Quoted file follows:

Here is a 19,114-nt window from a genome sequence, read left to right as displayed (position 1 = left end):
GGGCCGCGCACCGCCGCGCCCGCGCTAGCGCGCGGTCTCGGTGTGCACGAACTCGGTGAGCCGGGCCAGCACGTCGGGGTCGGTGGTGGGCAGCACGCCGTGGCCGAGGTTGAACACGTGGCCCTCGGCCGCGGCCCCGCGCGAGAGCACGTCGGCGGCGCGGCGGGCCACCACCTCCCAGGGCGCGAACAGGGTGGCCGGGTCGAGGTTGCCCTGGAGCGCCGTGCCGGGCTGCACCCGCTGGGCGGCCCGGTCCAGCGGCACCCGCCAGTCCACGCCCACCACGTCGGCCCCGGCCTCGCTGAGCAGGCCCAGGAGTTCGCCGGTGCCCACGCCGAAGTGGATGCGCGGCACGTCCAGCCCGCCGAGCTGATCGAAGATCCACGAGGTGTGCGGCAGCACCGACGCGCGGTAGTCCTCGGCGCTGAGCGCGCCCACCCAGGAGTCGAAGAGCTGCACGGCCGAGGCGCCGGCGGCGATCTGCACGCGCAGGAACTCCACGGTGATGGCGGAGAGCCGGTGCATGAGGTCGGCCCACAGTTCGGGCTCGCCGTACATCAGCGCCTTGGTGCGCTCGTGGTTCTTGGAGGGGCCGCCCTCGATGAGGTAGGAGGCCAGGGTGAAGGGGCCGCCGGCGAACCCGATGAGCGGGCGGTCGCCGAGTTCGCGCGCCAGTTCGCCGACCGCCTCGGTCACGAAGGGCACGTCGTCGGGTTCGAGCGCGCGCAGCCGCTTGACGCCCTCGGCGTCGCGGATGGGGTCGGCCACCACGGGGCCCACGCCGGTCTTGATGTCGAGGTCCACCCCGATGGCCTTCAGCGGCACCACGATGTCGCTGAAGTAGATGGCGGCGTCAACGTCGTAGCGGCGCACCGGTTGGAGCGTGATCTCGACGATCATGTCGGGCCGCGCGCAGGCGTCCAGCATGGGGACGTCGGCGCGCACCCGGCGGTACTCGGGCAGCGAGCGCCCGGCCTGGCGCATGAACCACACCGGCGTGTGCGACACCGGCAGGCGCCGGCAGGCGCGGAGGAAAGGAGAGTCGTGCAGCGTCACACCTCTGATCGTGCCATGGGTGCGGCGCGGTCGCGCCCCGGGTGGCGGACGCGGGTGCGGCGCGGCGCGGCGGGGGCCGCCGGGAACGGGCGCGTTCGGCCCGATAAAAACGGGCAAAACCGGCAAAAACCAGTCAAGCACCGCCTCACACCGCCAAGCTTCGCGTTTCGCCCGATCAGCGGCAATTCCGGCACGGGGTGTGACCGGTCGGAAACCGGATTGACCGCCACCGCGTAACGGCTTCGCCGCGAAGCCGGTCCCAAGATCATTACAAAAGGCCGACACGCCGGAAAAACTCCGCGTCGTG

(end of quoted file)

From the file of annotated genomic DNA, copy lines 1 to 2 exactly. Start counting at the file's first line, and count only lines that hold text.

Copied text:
Here is a 19,114-nt window from a genome sequence, read left to right as displayed (position 1 = left end):
GGGCCGCGCACCGCCGCGCCCGCGCTAGCGCGCGGTCTCGGTGTGCACGAACTCGGTGAGCCGGGCCAGCACGTCGGGGTCGGTGGTGGGCAGCACGCCGTGGCCGAGGTTGAACACGTGGCCCTCGGCCGCGGCCCCGCGCGAGAGCACGTCGGCGGCGCGGCGGGCCACCACCTCCCAGGGCGCGAACAGGGTGGCCGGGTCGAGGTTGCCCTGGAGCGCCGTGCCGGGCTGCACCCGCTGGGCGGCCCGGTCCAGCGGCACCCGCCAGTCCACGCCCACCACGTCGGCCCCGGCCTCGCTGAGCAGGCCCAGGAGTTCGCCGGTGCCCACGCCGAAGTGGATGCGCGGCACGTCCAGCCCGCCGAGCTGATCGAAGATCCACGAGGTGTGCGGCAGCACCGACGCGCGGTAGTCCTCGGCGCTGAGCGCGCCCACCCAGGAGTCGAAGAGCTGCACGGCCGAGGCGCCGGCGGCGATCTGCACGCGCAGGAACTCCACGGTGATGGCGGAGAGCCGGTGCATGAGGTCGGCCCACAGTTCGGGCTCGCCGTACATCAGCGCCTTGGTGCGCTCGTGGTTCTTGGAGGGGCCGCCCTCGATGAGGTAGGAGGCCAGGGTGAAGGGGCCGCCGGCGAACCCGATGAGCGGGCGGTCGCCGAGTTCGCGCGCCAGTTCGCCGACCGCCTCGGTCACGAAGGGCACGTCGTCGGGTTCGAGCGCGCGCAGCCGCTTGACGCCCTCGGCGTCGCGGATGGGGTCGGCCACCACGGGGCCCACGCCGGTCTTGATGTCGAGGTCCACCCCGATGGCCTTCAGCGGCACCACGATGTCGCTGAAGTAGATGGCGGCGTCAACGTCGTAGCGGCGCACCGGTTGGAGCGTGATCTCGACGATCATGTCGGGCCGCGCGCAGGCGTCCAGCATGGGGACGTCGGCGCGCACCCGGCGGTACTCGGGCAGCGAGCGCCCGGCCTGGCGCATGAACCACACCGGCGTGTGCGACACCGGCAGGCGCCGGCAGGCGCGGAGGAAAGGAGAGTCGTGCAGCGTCACACCTCTGATCGTGCCATGGGTGCGGCGCGGTCGCGCCCCGGGTGGCGGACGCGGGTGCGGCGCGGCGCGGCGGGGGCCGCCGGGAACGGGCGCGTTCGGCCCGATAAAAACGGGCAAAACCGGCAAAAACCAGTCAAGCACCGCCTCACACCGCCAAGCTTCGCGTTTCGCCCGATCAGCGGCAATTCCGGCACGGGGTGTGACCGGTCGGAAACCGGATTGACCGCCACCGCGTAACGGCTTCGCCGCGAAGCCGGTCCCAAGATCATTACAAAAGGCCGACACGCCGGAAAAACTCCGCGTCGTG